Research unveiled by the Guardian showed that bananas imported into the EU nominally travel across several subsidiaries in different off shore financial centres. Some subsidiaries provided insurance or other services, but others did not perform any real economic activity. Upon arrival in the EU around 80 per cent of the bananas’ price has been recorded offshore, and only 20 per cent ends up in the producing countries. Sometimes, subsidiaries’ activities can also be questioned. A Chilean mine bought in 1979 for €64 million was sold for €1.04 billion in 2002. Despite the 16 fold increase in price, the mine consistently reported losses and accumulated €460 million in tax credits. A Chilean Parliamentary commission later concluded that, among other practices, the profits generated in Chile were effectively transferred to a subsidiary in an off shore financial centre. In addition, many off shore financial centres fail to prevent the laundering of illegally acquired profits. Weak transparency regulations and the absence of proper ownership registries make it difficult to identify illegal money. This is how corrupt officials like Teodorin Obiang managed to invest hundreds of millions of dollars in real estate and other goods in Western counties since the early 2000s.
Whether illegal or not, these practices are ethically questionable when used to undermine the tax policies of developing countries. Global Financial Integrity has estimated that illicit flows from developing countries amounted to US$1.3 trillion in 2009 and over 50 per cent of this figure is related to trade manipulation. This is several times greater than total global development assistance.
Some of these practices also fool developed countries, as illustrated by the legal dispute between a major telecommunications company and the UK. The damage is proportionately less severe for developed countries, however, they remain the world’s economic engine and the main recipients of foreign direct investment, totalling US$748 trillion in 2011, therefore the impact is vast.
Meanwhile, offshore financial centres’ dodgy activities create few benefits for host jurisdictions. The UNCTAD World Investment Report 2012 concludes that offshore financial centres generate very little value added or employment.
Offshore financial centres may perform a role in the global economy, but it is hard to see this as beneficial when reckless companies and individuals can so easily use them to undermine the policies of the countries where they actually generate most of their value.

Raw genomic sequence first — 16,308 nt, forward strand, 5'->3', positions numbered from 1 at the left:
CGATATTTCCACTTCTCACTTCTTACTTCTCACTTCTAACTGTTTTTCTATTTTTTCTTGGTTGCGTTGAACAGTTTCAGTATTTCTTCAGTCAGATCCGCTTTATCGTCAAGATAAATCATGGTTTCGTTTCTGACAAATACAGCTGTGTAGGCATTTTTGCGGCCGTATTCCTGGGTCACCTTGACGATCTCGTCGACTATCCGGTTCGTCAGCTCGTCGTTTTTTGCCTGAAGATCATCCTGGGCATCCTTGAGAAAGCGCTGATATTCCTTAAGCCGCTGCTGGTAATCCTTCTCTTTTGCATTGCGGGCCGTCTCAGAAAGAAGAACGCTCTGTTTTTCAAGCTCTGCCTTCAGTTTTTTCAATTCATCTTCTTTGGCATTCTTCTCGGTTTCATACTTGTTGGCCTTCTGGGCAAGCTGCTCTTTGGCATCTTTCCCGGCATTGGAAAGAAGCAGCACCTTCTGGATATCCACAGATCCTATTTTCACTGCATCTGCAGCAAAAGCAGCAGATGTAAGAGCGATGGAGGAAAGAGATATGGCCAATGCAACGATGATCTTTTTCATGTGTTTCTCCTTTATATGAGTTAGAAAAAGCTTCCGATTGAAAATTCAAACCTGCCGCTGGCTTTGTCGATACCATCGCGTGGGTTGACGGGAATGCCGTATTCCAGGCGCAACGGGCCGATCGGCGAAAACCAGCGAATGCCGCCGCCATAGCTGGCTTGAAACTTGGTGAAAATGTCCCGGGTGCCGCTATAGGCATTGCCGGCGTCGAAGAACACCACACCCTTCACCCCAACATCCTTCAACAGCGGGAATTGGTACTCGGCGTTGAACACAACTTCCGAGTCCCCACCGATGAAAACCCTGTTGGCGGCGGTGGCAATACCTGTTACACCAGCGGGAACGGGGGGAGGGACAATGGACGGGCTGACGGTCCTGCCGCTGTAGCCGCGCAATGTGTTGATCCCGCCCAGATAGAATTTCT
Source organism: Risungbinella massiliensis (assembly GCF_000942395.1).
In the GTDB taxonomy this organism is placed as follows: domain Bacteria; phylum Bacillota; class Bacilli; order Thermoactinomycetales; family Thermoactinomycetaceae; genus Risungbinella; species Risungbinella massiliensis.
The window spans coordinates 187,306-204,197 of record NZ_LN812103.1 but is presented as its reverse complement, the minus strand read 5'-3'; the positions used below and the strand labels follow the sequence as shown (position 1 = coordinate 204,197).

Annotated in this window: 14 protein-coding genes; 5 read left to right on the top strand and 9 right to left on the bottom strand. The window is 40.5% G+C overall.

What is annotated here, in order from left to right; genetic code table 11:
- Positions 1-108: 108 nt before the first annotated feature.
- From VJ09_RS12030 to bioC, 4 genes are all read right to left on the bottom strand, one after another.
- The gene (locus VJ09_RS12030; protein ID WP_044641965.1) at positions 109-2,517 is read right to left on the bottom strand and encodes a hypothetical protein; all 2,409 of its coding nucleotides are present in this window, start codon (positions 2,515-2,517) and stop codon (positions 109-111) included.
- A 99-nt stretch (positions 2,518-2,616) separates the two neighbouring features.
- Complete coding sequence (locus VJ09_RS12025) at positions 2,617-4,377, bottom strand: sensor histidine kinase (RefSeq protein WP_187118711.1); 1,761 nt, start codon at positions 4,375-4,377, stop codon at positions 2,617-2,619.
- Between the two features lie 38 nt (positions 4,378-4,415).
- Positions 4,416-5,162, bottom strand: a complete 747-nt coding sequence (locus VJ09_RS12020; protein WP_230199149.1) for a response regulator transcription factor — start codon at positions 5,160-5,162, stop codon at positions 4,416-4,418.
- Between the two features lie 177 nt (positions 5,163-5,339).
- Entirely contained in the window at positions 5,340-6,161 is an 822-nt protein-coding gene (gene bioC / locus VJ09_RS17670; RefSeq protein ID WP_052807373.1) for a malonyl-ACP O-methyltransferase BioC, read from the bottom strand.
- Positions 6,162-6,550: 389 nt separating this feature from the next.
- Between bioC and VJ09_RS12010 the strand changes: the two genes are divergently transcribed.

The aftermath of the 2008 banking crisis has seen a vociferous campaign to put extra firewalls in to the global financial system. For example, many major banks are now under pressure to break themselves up. Recent events are seen as highlighting that institutions that are ‘too big to fail’ are very dangerous in situations when they very nearly do fail.
It is important, however, to look also at the potential damage caused by changing the current system. Thus, the chairman of one highly successful major global bank has explicitly laid out the costs of ‘Balkanising’ the banking system. After all, big banks got big because they were typically more efficient.
Similarly it is alleged that IFCs represent a weak spot in the international regulatory structure because they impede transparency. If Balkanising the banking sector is a bad idea, however, Balkanising the international financial system would be even worse.
Now, more than ever, the global economy needs to efficiently re-cycle savings and capital from the rapidly growing economies to the struggling economies in the West. It would be bizarre while many central banks are busy injecting liquidity into the system via quantitative easing to do anything to hamper the flow of funds through the IFCs.
The positive role IFCs play in the global economy is confirmed by many rigorous studies. The UK government commissioned Foot Review, for example, highlighted the “significant contribution” to liquidity of the British off shore centres. More broadly, in a major report commissioned by STEP, Professor James Hines concluded: “The evidence indicates that IFCs contribute to financial developments and stability in neighbouring countries, encourage investment, employment and other aspects of business development… This evidence appears to be quite robust.” Perhaps, therefore, rather than criticising IFCs, those keen to restore the western economies to health should look at how we can better use the advantages IFCs bring to the global economy.